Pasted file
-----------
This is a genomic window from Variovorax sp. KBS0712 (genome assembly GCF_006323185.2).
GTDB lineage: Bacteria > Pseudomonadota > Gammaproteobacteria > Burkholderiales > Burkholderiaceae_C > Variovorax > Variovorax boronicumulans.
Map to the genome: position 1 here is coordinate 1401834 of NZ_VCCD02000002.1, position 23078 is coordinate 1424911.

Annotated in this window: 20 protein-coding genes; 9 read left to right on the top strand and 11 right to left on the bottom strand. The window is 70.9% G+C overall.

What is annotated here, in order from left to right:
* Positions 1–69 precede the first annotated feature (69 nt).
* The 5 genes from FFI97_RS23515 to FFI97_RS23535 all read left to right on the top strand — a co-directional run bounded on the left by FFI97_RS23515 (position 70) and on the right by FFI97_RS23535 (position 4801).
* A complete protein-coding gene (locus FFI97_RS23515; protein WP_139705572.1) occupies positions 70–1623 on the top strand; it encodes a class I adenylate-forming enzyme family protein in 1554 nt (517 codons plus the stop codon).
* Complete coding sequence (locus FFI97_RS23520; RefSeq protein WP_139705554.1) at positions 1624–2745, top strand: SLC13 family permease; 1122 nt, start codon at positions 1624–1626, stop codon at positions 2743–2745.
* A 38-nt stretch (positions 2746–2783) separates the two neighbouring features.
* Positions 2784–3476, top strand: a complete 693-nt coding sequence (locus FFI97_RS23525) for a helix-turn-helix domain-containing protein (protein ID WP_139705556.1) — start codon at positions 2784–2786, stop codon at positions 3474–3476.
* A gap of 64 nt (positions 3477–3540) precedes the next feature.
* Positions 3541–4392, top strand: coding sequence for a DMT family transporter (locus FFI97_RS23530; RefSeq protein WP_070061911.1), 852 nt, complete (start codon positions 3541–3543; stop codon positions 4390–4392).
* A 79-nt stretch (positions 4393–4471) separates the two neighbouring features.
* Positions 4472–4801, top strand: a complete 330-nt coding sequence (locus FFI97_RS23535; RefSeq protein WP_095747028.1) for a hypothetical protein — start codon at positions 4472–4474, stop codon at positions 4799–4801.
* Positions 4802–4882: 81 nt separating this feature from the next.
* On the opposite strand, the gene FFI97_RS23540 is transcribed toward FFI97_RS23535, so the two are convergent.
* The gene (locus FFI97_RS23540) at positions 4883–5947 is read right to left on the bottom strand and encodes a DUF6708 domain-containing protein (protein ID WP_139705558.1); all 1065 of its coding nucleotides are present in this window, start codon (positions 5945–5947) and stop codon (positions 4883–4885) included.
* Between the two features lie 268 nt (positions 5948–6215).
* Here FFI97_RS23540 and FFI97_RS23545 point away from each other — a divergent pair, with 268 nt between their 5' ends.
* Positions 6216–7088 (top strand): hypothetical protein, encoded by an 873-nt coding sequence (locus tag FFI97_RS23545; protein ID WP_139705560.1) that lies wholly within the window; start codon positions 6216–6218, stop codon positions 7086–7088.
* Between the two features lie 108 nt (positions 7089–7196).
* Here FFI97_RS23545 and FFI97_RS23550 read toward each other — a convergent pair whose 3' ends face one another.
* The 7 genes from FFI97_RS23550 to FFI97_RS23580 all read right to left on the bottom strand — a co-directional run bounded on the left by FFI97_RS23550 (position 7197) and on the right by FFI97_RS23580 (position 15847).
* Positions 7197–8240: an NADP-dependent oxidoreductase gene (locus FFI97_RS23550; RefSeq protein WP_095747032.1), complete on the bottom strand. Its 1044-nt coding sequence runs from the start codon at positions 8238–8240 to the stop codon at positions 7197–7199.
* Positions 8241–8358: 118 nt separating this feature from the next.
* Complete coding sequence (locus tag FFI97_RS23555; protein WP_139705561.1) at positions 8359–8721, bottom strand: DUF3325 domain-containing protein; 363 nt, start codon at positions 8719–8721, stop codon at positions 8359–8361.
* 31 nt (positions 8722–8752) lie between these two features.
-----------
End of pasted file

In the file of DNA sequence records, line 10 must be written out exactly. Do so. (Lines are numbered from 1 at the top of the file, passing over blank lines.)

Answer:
* A 38-nt stretch (positions 2746–2783) separates the two neighbouring features.